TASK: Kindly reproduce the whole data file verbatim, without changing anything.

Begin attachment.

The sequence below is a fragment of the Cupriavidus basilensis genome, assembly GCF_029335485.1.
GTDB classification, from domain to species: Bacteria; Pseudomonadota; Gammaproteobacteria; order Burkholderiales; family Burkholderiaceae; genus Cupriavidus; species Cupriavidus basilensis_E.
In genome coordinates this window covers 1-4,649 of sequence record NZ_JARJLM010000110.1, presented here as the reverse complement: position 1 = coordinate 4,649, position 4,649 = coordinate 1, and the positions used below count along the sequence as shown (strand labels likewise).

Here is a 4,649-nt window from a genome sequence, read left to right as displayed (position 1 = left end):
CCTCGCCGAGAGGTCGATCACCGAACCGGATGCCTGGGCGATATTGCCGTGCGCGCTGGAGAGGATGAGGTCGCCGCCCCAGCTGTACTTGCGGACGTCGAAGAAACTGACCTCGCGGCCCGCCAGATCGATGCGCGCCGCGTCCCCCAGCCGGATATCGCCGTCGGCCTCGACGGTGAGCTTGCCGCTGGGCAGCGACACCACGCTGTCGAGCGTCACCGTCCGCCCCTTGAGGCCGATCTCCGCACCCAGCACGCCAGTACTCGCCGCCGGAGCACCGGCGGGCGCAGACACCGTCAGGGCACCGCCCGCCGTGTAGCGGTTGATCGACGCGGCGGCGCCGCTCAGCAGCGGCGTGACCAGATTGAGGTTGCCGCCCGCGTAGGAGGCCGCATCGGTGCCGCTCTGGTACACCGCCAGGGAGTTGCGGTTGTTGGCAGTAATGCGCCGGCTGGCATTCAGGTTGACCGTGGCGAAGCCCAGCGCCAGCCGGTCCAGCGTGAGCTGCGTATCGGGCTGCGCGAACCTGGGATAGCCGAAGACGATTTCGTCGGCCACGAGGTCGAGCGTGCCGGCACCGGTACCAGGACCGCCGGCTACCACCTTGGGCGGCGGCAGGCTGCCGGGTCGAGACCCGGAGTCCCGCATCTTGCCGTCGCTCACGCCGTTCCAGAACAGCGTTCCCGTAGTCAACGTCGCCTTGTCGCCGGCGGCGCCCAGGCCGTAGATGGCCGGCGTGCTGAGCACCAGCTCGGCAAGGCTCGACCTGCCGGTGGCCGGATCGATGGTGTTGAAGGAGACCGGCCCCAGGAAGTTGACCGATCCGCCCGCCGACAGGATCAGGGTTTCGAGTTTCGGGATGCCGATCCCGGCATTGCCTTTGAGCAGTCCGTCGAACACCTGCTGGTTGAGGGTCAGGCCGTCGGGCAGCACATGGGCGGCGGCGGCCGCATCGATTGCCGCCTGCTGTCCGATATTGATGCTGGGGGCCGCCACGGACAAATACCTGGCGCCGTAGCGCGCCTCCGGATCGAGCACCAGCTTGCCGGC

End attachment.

The sequence below is a fragment of the Cupriavidus basilensis genome, assembly GCF_029335485.1.
GTDB classification, from domain to species: Bacteria; Pseudomonadota; Gammaproteobacteria; order Burkholderiales; family Burkholderiaceae; genus Cupriavidus; species Cupriavidus basilensis_E.
In genome coordinates this window covers 1-4,649 of sequence record NZ_JARJLM010000110.1, presented here as the reverse complement: position 1 = coordinate 4,649, position 4,649 = coordinate 1, and the positions used below count along the sequence as shown (strand labels likewise).

Here is a 4,649-nt window from a genome sequence, read left to right as displayed (position 1 = left end):
CCTCGCCGAGAGGTCGATCACCGAACCGGATGCCTGGGCGATATTGCCGTGCGCGCTGGAGAGGATGAGGTCGCCGCCCCAGCTGTACTTGCGGACGTCGAAGAAACTGACCTCGCGGCCCGCCAGATCGATGCGCGCCGCGTCCCCCAGCCGGATATCGCCGTCGGCCTCGACGGTGAGCTTGCCGCTGGGCAGCGACACCACGCTGTCGAGCGTCACCGTCCGCCCCTTGAGGCCGATCTCCGCACCCAGCACGCCAGTACTCGCCGCCGGAGCACCGGCGGGCGCAGACACCGTCAGGGCACCGCCCGCCGTGTAGCGGTTGATCGACGCGGCGGCGCCGCTCAGCAGCGGCGTGACCAGATTGAGGTTGCCGCCCGCGTAGGAGGCCGCATCGGTGCCGCTCTGGTACACCGCCAGGGAGTTGCGGTTGTTGGCAGTAATGCGCCGGCTGGCATTCAGGTTGACCGTGGCGAAGCCCAGCGCCAGCCGGTCCAGCGTGAGCTGCGTATCGGGCTGCGCGAACCTGGGATAGCCGAAGACGATTTCGTCGGCCACGAGGTCGAGCGTGCCGGCACCGGTACCAGGACCGCCGGCTACCACCTTGGGCGGCGGCAGGCTGCCGGGTCGAGACCCGGAGTCCCGCATCTTGCCGTCGCTCACGCCGTTCCAGAACAGCGTTCCCGTAGTCAACGTCGCCTTGTCGCCGGCGGCGCCCAGGCCGTAGATGGCCGGCGTGCTGAGCACCAGCTCGGCAAGGCTCGACCTGCCGGTGGCCGGATCGATGGTGTTGAAGGAGACCGGCCCCAGGAAGTTGACCGATCCGCCCGCCGACAGGATCAGGGTTTCGAGTTTCGGGATGCCGATCCCGGCATTGCCTTTGAGCAGTCCGTCGAACACCTGCTGGTTGAGGGTCAGGCCGTCGGGCAGCACATGGGCGGCGGCGGCCGCATCGATTGCCGCCTGCTGTCCGATATTGATGCTGGGGGCCGCCACGGACAAATACCTGGCGCCGTAGCGCGCCTCCGGATCGAGCACCAGCTTGCCGGC